DC Artswatch: FONZ, Smithsonian, Bible Museum, Hal Holbrook
By February 11, 2021 0 671•
Friends of the National Zoo
Due to COVID-related financial pressures, Friends of the National Zoo and the zoo announced their separation after more than 60 years. In a statement, FONZ — which raises funds, provides education staffing and greeters and runs camps, special events and the zoo’s membership program — explained: “it became clear we didn’t really have a sustainable model for the long term when paired with the Zoo and Smithsonian’s desire to do more of the work themselves.” An independent nonprofit that billed the zoo for services, FONZ, which expects to continue in some form, employs a paid staff, including several administrators with salaries that exceed $100,000.
Museums and Culture Under Secretary
National Museum of the American Indian Director Kevin Gover (Pawnee) officially took over as the Smithsonian’s under secretary for museums and culture on Jan. 17. Machel Monenerkit, deputy director of the American Indian museum, who became acting director a year ago when Gover became acting under secretary, will continue in that role. The under secretary’s responsibilities had been handled by former Smithsonian Provost John Davis, who moved to the Cooper Hewitt, Smithsonian Design Museum, in New York as interim director when Caroline Baumann abruptly left in February of 2020. All Smithsonian museums remain closed, with no reopening date yet announced.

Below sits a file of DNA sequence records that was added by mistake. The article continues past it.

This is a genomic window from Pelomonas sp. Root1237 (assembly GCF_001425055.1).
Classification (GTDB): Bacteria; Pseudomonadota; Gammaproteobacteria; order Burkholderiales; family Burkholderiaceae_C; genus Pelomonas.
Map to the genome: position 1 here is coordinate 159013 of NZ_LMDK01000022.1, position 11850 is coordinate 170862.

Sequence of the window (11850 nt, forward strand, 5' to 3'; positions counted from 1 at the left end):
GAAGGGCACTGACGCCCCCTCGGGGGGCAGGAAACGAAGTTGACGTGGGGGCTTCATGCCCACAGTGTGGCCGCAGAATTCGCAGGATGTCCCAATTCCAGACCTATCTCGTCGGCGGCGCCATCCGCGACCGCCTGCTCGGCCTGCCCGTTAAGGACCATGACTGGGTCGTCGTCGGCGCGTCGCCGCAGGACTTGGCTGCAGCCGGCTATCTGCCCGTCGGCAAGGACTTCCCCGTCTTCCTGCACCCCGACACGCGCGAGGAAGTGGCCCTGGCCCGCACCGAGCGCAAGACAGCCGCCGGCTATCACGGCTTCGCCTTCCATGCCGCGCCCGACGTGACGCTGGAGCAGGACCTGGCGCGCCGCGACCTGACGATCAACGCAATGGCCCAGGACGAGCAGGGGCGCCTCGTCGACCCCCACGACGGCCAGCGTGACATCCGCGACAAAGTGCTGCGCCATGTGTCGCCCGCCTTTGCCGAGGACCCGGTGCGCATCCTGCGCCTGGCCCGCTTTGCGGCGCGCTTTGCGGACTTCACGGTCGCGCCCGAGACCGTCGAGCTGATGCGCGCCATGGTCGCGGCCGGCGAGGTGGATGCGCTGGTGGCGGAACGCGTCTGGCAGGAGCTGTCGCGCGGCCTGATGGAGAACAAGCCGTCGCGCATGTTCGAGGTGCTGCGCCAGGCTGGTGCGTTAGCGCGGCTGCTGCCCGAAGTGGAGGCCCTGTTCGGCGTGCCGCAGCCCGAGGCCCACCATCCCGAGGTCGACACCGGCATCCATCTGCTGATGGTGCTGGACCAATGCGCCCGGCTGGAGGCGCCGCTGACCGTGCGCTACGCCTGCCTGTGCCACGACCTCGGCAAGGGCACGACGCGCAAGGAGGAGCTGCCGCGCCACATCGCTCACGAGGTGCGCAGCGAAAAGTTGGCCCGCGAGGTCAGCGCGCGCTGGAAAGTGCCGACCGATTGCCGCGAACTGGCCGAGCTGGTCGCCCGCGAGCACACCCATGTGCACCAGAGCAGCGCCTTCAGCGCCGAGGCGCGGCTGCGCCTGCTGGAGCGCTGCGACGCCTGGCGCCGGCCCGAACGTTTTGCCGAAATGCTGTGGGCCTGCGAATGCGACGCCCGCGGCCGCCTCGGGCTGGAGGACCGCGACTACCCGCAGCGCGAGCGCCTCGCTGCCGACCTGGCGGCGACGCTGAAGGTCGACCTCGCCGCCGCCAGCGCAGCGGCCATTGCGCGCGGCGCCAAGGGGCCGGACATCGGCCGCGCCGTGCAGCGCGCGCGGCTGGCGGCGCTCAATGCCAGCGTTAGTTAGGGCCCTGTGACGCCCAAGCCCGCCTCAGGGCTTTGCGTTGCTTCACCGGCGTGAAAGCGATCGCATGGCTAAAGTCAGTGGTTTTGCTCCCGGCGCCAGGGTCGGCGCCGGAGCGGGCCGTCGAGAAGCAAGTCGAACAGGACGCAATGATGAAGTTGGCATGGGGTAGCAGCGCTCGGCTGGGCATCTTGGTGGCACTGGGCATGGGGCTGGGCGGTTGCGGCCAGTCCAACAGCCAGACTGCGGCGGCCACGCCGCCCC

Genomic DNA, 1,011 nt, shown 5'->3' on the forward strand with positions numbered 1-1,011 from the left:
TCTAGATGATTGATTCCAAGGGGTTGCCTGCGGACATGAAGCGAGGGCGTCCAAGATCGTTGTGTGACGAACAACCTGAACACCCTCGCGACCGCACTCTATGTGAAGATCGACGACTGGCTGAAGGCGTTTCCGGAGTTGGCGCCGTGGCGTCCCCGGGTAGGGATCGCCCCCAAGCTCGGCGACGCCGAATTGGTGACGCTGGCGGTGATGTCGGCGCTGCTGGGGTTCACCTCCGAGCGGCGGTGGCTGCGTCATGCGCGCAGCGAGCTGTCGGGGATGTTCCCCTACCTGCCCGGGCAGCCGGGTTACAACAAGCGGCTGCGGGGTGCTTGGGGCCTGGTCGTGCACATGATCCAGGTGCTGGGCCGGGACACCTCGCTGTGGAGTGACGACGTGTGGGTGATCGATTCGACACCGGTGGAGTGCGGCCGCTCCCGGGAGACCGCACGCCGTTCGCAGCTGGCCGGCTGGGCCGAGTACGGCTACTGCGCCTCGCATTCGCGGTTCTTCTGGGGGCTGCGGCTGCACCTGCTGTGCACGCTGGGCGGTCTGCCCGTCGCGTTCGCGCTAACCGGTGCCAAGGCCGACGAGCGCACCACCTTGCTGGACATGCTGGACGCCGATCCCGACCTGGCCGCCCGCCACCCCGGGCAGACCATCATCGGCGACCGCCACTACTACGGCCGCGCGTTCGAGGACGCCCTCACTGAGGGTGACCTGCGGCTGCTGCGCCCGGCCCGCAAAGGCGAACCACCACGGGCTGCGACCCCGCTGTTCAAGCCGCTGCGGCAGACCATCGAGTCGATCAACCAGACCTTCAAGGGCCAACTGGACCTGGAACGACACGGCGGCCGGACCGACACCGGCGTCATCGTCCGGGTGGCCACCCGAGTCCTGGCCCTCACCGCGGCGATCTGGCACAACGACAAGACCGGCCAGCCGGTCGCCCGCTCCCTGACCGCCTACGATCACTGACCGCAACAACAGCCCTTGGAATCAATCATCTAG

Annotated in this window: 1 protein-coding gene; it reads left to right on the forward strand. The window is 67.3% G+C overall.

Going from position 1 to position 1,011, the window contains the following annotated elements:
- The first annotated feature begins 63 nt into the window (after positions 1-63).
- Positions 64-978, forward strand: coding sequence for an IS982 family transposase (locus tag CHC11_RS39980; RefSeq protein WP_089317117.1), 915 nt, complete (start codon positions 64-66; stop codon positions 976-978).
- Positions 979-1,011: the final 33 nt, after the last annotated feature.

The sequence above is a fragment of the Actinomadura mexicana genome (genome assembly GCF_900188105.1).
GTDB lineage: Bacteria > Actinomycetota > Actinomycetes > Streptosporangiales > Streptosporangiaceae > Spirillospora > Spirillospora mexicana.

Museum of the Bible
The Museum of the Bible, which opened in 2017 in the former Washington Design Center on 4th Street SW, has repatriated to Egypt “5,000 manuscripts and bits of papyrus” said to have been acquired in 2011 during the Arab Spring, according to the New York Times. Authenticity and provenance issues with the collection of ancient artifacts assembled by the Green family, which owns Hobby Lobby and spent a reported $500 million to create the state-of-the-art facility, continue to plague the museum, which remains open Thursday through Monday. Among other examples, tablets and seals were returned to Iraq and the collection’s 16 Dead Sea Scroll fragments declared forgeries.
Hal Holbrook, 1925-2021
Actor Hal Holbrook, who portrayed Deep Throat, Bob Woodward’s shadowy source, in the 1976 film adaptation of Woodward’s and Washington Post colleague Carl Bernstein’s Watergate book “All the President’s Men,” died on Jan. 23, aged 95. Having begun to impersonate Mark Twain while at Denison University in the 1950s, Holbrook won a Tony Award in 1966 for “Mark Twain Tonight!” and continued to perform as Twain until 2017. Among many roles over his long career, he played Shylock in a Shakespeare Theatre Company production of “The Merchant of Venice” in 1999, also appearing with his third wife, Dixie Carter, in A. R. Gurney’s “Love Letters” at a benefit for the D.C.-based theater.